There’s a new craze in education, and that’s the love being heaped on MOOCs–massively open online courses. Those are online courses meant for massive numbers of students.
In fact, for a while, I couldn’t get through the New York Times without seeing yet another excited column from a famous opinion writer whose first name starts with a T and last name with an F. Oh, ok. It’s Tom Friedman and he is positively giddy about online learning and its potential to democratize education.
But, here’s a question he hasn’t addressed: should university education be democratized? And another: what is the quality of education without instructor-student and student-student interaction?
|Are classrooms like this becoming a thing of the past?|
Back in the day, a university education was meant to teach students to think. To expose them to new ideas. Minds were challenged by the Socratic method, a method that could elicit excitement and energy when young people made a new (to them) discovery.
I’ve seen the way many schools implement online learning and–for all Friedman’s breathless excitement— it’s flat. Students go online to view static Power Point presentations and get assignments. They consume lectures by reading the Power Points. Sometimes the professor reads the presentation verbatim in an audio or video file, which is excruciatingly boring. Other times professors simply make a dry lecture even drier by delivering it via video. Once in a while, an instructor uses the online medium to its fullest, with captivating lectures and lots of online chat, but that’s rare.
Assignments are turned in online for instructor feedback, also given in written form and delivered to the student online. There might be a forum for posting questions. Occasionally, not that often, a live chat room. Little to no personal interaction of any kind with the instructor or other students. Nothing real time.
Does that sound appealing?
|Is this being replaced by…|
College education is becoming a commodity that’s hugely profitable for colleges but, in my opinion, online education doesn’t do much for actual learning.
I teach in a traditional classroom environment. We’re lucky enough to have small classes, so I get to know students better than I did when I taught 300-person mass enrollment courses at gigantic university. My students’ projects and interests can easily be integrated into the learning environment, making lessons more interesting to them, more lively–and relevant.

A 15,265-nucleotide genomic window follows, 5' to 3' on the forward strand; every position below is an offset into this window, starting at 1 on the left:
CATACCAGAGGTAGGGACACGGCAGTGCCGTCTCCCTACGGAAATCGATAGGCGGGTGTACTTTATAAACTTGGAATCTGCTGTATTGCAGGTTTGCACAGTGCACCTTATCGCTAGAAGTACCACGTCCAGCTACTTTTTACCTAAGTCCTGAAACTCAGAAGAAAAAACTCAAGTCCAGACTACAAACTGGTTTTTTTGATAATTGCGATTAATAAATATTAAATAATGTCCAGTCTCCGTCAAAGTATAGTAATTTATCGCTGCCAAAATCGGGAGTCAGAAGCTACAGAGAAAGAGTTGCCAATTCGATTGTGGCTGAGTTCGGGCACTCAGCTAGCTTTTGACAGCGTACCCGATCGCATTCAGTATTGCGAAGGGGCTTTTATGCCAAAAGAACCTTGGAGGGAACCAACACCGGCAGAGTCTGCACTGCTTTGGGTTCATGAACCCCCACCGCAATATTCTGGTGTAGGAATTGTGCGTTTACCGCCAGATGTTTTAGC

There’s room for variation, too. Yes, we have a syllabus, but we also have the freedom to riff and go off on an exciting new path. The other day, my teamwork and collaboration class was doing an exercise in which teams set up a leadership structure for a post-apocalyptic world. There were many leadership considerations.
In our post-exercise discussion, one student commented that the leadership structures seemed all very “American,” modeled after what we knew. Another student asked, “I wonder how other cultures would do it?” I suggested that we find a way to look at that and promised to get back to them next class.
After doing some online research of my own to check the feasibility of my idea, I assigned the class to research and report back on the way other cultures dealt with leadership and group challenges. They could do the project as an individual or in small teams: their choice. One group of three chose to work together. The rest chose to do the project individually. They had a week to research a tribe or different culture.
This was the best of circumstances: a student-driven learning experience.
Students presented their findings over two classes. They chose various tribes: South American. Native American. Issues including encroaching civilization. Appropriation of land. Language barriers. Missionaries. Discussion in class about leadership styles and methods was robust. Our email boxes filled up as students passed around book titles and movies that related to their topic. Students were engaged and so was I.
So here’s my point–MOOC systems are not set up for that kind of variation in subject delivery. The kind of vibrant classroom discussion we had that day would be impossible online, even on a Skype line.
It would be impossible to know students as well as I know mine. To have the kind of student-to student and student-teacher interaction that is only possible face-to -face. To tailor a lecture to a discussion.
It would be impossible to experience the kind of excitement I saw in my class the other day.
For all the crazy giddiness of Friedman or others, those of us who really love working with young minds know that MOOC and online learning provide an inferior education. Parents, beware!
I could talk for hours about whether or not college should be democratized. Back in the day, college wasn’t for everyone at first; it was limited to the elite who could afford it. I won’t go that far. But I do think that college should not be the trade school that it’s becoming.
For me, a good college education broadens young minds and teaches them critical thinking skills. It doesn’t just deliver information.
I am not a fan of online education and I can’t see that I’ll ever become one.
Last year, I taught in a classroom that had this on the wall:
My current classroom is much more modern. It has a gigantic video screen, orange desks that roll and internet access. There’s no pencil sharpener on the wall. In fact, I’m probably the only one who even brings a pencil to class.
I hope I don’t just seem old and stuck in my ways, only interested in the way things were. I don’t think I am.
I think I’m just someone who loves to see a young person’s eyes light up when they’re really into the learning experience.
I like to see it. In person.